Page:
Four-bowler formula works fine: Wright
There was one major difference between Ashley Ross and John Wright on Monday, two days before the charges of both battle it out in the first Test at the Sardar Patel Gujarat stadium.india Updated: Oct 07, 2003 00:28 IST
There was one major difference between Ashley Ross and John Wright on Monday, two days before the charges of both battle it out in the first Test at the Sardar Patel Gujarat stadium.
Ross had nothing much to say, having already been interviewed, interrogated, even harangued these past two weeks since the Kiwis set foot on Indian soil. The New Zealand coach has been asked all manner of questions — especially about the intensive preparation that the Kiwis have undergone for this series — over the fortnight in Vizag and Rajkot and was evidently tired of answering them. He was polite in the extreme, as always, but all his answers can be condensed into this: "We have prepared extensively and how we've played in the tour games is of no consequence to us. They do not matter, our tour begins on the 8th (of October)."
That was Ross for you. The Indian coach, on the other hand, did not say anything very surprising or majorly different from what he has said a number of times in the past (in various different ways) but he made a couple of important points.
For one, he clearly stated that the players who were in the new-look team were there because they deserved to be there and nothing else. "In both cases (the opener and the pace bowler) the players have earned their places. Aakash has been in good form, he's got two good knocks against the same side under his belt and that's something. Balaji has done very well in the Irani Trophy and Salvi got wickets in the last two games that the Emerging side played in Sri Lanka."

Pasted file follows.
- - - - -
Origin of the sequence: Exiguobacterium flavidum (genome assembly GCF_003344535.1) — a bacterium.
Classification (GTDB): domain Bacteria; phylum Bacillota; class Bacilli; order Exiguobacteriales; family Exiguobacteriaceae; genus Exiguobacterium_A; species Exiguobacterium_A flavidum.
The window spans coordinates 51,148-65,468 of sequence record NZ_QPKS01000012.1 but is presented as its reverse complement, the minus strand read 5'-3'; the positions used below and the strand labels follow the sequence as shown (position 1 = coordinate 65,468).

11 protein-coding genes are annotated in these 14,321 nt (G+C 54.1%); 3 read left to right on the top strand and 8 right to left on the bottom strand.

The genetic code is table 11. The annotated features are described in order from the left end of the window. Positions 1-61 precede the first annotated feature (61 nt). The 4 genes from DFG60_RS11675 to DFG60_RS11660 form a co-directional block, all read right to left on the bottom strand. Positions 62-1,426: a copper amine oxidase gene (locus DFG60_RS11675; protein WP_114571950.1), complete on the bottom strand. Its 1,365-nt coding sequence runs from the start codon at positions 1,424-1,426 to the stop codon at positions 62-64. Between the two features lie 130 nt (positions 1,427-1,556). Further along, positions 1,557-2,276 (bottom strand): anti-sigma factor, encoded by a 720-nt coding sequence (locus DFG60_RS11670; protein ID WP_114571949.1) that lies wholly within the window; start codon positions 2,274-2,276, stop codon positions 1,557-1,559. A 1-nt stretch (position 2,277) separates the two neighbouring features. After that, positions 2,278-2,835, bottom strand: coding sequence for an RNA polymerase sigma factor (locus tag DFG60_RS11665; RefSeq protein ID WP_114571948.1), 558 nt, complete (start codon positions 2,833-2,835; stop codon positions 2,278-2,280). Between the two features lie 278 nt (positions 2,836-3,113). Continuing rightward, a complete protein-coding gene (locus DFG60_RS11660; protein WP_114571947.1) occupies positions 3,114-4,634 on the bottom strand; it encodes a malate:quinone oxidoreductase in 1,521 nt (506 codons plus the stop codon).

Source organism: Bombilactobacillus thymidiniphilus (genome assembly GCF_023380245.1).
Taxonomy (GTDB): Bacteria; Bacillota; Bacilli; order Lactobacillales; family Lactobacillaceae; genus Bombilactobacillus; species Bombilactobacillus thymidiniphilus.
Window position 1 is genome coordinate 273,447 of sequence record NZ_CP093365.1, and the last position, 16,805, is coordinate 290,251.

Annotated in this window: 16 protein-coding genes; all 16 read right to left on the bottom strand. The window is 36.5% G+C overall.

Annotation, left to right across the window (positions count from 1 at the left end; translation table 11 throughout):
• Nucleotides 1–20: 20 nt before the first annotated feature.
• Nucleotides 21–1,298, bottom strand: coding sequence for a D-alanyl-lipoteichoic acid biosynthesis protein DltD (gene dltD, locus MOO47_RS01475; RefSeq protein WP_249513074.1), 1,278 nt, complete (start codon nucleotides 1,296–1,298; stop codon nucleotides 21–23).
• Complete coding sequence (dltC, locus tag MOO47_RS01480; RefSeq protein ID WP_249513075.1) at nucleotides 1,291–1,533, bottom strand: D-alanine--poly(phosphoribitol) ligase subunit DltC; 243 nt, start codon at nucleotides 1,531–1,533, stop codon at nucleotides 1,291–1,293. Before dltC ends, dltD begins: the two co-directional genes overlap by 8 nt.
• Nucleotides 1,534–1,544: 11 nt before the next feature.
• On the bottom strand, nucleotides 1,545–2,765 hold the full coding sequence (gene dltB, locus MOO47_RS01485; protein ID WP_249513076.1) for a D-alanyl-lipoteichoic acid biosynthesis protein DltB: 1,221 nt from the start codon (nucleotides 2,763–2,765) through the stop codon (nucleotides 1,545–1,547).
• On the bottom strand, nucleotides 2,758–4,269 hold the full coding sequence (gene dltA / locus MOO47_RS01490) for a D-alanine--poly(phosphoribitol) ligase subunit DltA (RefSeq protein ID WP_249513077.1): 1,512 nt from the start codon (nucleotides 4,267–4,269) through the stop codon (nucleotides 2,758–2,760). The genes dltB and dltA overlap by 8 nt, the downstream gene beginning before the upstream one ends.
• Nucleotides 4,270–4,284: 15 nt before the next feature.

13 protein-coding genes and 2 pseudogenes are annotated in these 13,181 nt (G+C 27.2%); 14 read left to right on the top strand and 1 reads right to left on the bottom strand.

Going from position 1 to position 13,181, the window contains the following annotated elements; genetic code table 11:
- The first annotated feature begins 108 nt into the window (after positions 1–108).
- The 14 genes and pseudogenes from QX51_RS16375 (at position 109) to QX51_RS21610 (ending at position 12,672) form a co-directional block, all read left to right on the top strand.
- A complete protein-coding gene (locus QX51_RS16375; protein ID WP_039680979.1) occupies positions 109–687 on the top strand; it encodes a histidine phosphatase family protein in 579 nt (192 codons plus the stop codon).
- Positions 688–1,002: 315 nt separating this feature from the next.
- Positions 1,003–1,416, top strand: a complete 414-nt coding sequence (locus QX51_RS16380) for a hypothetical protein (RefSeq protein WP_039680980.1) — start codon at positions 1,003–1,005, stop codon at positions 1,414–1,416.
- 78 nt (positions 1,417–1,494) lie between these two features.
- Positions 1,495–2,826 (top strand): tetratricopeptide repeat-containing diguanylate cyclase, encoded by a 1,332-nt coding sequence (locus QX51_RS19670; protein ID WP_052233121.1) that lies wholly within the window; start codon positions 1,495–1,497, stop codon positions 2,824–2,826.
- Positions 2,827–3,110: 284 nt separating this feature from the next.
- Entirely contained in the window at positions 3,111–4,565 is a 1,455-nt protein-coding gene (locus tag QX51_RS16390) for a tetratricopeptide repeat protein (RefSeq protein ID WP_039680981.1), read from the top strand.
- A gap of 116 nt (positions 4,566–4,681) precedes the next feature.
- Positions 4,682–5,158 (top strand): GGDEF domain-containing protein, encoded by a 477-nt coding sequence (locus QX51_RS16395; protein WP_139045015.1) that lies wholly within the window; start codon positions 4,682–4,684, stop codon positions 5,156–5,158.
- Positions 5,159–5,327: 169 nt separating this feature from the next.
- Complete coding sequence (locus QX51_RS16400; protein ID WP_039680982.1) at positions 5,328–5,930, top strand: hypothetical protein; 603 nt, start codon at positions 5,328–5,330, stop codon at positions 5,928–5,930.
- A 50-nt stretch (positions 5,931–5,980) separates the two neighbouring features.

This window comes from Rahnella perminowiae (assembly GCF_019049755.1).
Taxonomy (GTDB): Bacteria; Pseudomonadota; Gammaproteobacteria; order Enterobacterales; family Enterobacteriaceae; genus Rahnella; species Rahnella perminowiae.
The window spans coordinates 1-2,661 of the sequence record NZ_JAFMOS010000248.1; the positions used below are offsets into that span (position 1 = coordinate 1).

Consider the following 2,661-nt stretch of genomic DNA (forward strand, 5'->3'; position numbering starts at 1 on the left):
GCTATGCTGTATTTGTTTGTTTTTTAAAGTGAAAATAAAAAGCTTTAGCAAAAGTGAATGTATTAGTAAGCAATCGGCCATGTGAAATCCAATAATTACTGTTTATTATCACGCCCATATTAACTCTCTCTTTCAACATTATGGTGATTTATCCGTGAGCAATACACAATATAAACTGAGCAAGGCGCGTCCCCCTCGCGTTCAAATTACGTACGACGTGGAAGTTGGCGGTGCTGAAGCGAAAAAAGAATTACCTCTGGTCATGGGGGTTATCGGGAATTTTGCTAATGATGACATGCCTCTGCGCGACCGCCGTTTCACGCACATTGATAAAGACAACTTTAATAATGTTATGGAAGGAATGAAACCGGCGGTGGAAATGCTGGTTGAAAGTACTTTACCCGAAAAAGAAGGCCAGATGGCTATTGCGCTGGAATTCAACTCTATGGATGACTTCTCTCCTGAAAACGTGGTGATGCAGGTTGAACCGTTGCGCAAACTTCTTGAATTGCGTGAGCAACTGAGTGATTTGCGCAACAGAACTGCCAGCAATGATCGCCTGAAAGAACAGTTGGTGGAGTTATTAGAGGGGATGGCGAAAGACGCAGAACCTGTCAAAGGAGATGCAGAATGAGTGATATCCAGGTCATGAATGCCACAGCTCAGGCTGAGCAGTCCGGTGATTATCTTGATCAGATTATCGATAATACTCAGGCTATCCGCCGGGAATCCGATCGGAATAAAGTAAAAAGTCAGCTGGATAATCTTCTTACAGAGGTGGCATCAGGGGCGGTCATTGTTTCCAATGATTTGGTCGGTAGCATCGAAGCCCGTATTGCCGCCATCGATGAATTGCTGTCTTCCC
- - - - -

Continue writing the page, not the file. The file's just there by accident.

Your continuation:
He added that when any new player came into the side, others had to go out and that's the way it went in the game.
One of the problems that Ganguly has been at pains to mention over the past two days here is that Bangar will be sorely missed. Ganguly was obviously unhappy on Sunday afternoon that he would have to shoulder most of the burden of the fifth bowler.
But Wright said it wasn't as big a problem as it was being made out to be. "The (four-bowler) formula has worked well in India right through my tenure. It's never really been a problem," said Wright. "It's also a tremendous opportunity to use Sachin, Sourav and Sehwag (as bowlers); bring them more into the game. That's why they bowled at the nets as much as possible."
Saying that Tendulkar can be a match-winner with the ball, Wright added that Sehwag was easily capable of bowling 10-15 overs in a day and that "the captain is both fitter and faster than he was". New Zealand's much-hyped preparations — which were not too much in evidence at either Vizag or Rajkot — also did not seem to bother the Indian coach. "We've also been preparing," he said. "In fact, every team always has plans and that's not changed over the years. What has changed is the technology, so it's easier to access material to put those plans together. But there's always been, and always will be, planning for different teams. The trick is to execute those plans properly and we've done our homework."